Review by Will Matson



Graphics: 9

Sound: 10

Gameplay: 9

Overall: 9

I will open by saying that NFL2K1 for the Sega Dreamcast is the best football game I have ever played on any system. Now that I have established that, let's get down to business. NFL2K1 is the second game in the three game series of NFL2K games for the Dreamcast, the final and most recent being NFL2K2. This series, rightfully so, helped put the Dreamcast on the map and provided some stiff competition to Electronic Arts John Madden Football series (I personally like the NFL2K games better).

The first thing you will notice is the incredible graphics,

the players look huge and the fields look fantastic. All of the uniforms and stadiums are very realistic. This is a big step up from the 32 and 64-bit generations.

NFL2K1 sounds just like a real football game complete with running commentary, crowd noise/chants, hits and players trash talking. The commentary is very smooth and follows the game well, except for a few minor quibbles. Every so often, the commentators will say that a team that is being blown out still has a shot to win, even with under 2 minutes to go in the 4th quarter.

The commentary can get repetitive in places, particularly during the game introductions. For example, during my season with the New England Patriots, before the opening kickoff the commentating team said the exact same thing about receiver Terry Glenn for five straight games ("I am a big fan of Terry Glenn, he's got moves I've never seen before, etc....."). But these are very minor details for a game that sounds great otherwise.

As good as the graphics and sound are, NFL2K1 truly excels in the game play area. For starters, it is very easy to select plays, make substitutions, call timeouts, view replays and navigate the options/pause screen. The control on the field is probably the best I have ever seen in a sports game. Anyone who knows me knows that I usually despise analog control sticks, particularly on the Nintendo 64. However, I will concede and say that I couldn't imagine controlling the players on the field any other way than using the Dreamcast analog stick.

The stick allows for much more freedom in avoiding tackles and blockers. Passing is a much simpler process than any other football game I have played, just snap the ball and press the button to the corresponding receiver. The Maximum Passing option is for those who want their passing more simplified. Changing from one player to another is very convenient and when the play is in progress, pushing B automatically selects the player closest to the ball. Running plays are also easy to execute. The only really hard thing to pull off is field goal kicking, particularly from longer distances. However, if it makes you feel any better, the computer has a tough time with these kicks, too.

Don't misinterpret the ease of executing plays, though, as this being an easy game. What I mean is that it is easy to hand the ball off to somebody or launch a pass (this alone is a chore in some football games), but from there it is up to you to gain the yardage, catch the pass and avoid tackles or an interception. Despite some criticism, particularly from stalwarts of the Madden series, NFL2K1 is not an "arcade" football game (ala NFL Blitz). While one could argue that it may not be as in-depth as the Madden game, it is still a fine simulation that happens to be user-friendly.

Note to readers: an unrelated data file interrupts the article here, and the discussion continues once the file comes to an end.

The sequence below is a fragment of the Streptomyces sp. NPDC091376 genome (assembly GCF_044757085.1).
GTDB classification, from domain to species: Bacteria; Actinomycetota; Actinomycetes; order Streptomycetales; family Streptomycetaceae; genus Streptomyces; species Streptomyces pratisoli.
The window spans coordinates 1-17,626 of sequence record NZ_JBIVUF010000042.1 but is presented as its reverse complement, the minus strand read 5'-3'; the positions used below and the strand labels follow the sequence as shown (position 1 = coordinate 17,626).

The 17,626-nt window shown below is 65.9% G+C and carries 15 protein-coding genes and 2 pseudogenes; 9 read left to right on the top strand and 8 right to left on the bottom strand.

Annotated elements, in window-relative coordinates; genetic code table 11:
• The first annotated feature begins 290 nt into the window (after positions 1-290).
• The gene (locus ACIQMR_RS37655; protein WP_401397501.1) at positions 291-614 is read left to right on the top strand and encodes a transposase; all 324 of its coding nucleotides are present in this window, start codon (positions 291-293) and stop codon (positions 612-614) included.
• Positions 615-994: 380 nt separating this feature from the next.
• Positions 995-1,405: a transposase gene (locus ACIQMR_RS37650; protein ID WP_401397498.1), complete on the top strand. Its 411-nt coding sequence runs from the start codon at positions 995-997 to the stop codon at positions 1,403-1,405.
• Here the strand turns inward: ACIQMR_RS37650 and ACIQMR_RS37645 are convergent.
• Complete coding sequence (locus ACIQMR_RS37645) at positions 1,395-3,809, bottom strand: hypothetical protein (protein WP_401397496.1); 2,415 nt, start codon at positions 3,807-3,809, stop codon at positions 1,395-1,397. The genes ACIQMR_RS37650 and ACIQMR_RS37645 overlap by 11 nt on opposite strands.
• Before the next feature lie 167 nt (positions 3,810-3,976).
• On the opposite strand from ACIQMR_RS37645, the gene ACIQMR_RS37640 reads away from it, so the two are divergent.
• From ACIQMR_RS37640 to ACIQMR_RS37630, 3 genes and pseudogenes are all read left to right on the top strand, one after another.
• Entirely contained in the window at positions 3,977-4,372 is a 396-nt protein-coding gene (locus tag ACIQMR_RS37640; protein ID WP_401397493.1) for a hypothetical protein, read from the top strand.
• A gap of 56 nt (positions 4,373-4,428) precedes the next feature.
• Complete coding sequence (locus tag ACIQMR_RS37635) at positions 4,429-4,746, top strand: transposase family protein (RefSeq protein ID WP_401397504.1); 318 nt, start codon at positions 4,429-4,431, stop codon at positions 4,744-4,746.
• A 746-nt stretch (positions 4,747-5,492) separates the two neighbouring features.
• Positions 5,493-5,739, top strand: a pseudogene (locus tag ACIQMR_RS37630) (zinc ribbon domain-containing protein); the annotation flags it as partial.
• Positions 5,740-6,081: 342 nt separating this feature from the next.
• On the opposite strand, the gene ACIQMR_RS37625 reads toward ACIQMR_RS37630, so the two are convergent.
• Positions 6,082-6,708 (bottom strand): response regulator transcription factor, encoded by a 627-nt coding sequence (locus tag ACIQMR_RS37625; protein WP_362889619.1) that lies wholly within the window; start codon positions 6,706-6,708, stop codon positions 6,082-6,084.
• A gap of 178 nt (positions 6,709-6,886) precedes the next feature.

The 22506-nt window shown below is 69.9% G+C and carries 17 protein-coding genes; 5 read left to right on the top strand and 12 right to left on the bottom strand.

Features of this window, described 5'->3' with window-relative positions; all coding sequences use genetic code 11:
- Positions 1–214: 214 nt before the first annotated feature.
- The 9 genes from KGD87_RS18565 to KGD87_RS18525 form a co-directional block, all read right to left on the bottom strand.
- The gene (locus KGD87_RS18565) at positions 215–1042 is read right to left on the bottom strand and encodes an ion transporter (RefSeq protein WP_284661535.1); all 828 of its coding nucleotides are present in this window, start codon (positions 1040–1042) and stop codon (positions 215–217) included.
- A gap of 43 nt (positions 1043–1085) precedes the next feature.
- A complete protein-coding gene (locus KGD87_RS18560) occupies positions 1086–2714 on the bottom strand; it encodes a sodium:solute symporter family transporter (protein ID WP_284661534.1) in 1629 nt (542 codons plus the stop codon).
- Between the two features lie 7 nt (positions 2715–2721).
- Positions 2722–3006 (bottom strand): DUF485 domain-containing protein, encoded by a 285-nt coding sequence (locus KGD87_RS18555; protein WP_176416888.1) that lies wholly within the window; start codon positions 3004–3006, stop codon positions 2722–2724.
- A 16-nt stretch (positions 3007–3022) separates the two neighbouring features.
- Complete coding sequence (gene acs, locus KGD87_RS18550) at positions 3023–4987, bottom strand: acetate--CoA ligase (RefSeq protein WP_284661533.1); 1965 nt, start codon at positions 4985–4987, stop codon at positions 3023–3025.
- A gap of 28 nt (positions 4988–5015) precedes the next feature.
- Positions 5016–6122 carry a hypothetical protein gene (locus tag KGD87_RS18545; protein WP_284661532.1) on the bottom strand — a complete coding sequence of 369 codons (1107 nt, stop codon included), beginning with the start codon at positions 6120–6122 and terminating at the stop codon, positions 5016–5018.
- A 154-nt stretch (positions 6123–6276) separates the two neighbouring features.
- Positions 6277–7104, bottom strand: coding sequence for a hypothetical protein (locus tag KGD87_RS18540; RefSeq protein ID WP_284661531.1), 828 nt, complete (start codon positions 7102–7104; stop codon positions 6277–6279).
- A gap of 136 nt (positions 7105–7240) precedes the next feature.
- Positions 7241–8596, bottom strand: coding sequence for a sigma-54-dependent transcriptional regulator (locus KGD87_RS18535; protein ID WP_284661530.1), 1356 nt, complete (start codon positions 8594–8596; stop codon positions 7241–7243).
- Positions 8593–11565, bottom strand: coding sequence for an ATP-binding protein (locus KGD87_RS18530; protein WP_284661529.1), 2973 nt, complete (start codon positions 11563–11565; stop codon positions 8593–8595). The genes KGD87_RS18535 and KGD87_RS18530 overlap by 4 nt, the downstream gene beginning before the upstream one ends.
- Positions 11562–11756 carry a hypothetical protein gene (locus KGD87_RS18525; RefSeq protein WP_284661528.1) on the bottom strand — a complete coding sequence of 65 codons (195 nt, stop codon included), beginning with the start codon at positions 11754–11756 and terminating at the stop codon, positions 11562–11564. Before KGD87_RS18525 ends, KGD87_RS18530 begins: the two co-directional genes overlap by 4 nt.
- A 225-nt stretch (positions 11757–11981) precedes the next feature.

There are three difficulty levels in this game (Rookie, Pro, All-Pro) and you can switch back and forth between them before or even during a game. The Rookie level can be mastered relatively easy but the two higher levels, particularly All-Pro, provide a much stiffer challenge that will keep you very busy. Even the Rookie level, though, can keep you busy depending on who you are using, who you are facing and if you happen to be playing carelessly.

The AI in this game is relatively good, with a couple exceptions. As mentioned before, the computer doesn't make many field goals longer than 30 yards. Secondly, the computer team sometimes punts the ball on 4th down when they are being blown out. This does benefit you, obviously, but is also puzzling. In these cases, you would expect the computer to go for it on 4th down. This is where the benefits of human players come in. Bring over some friends and the great action gets even better.

NFL2K1 has similar options to many other football games, including exhibitions, multi-player battles, franchise and season mode to name a few. A unique and ground-breaking feature is that NFL2K1 can be played online using the Sega Dreamcast's modem, online service and Sega keyboard (optional but more convenient). Almost a whole Visual Memory Unit is needed to save a season so be sure to pick up a few spare units.

As you can tell, this is obviously a top-notch game by Sega Sports. While I personally prefer this version to the later installment, NFL2K2, it will be exciting to see where this series goes in upcoming years on Gamecube, X-Box and Playstation 2. This particular game is a must-buy if you are into sports games and own a Dreamcast. I could play this game all day long and never get bored of it, it's that good. Try it out and see for yourself.


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Last updated: Wednesday, December 10, 2003 02:29 PM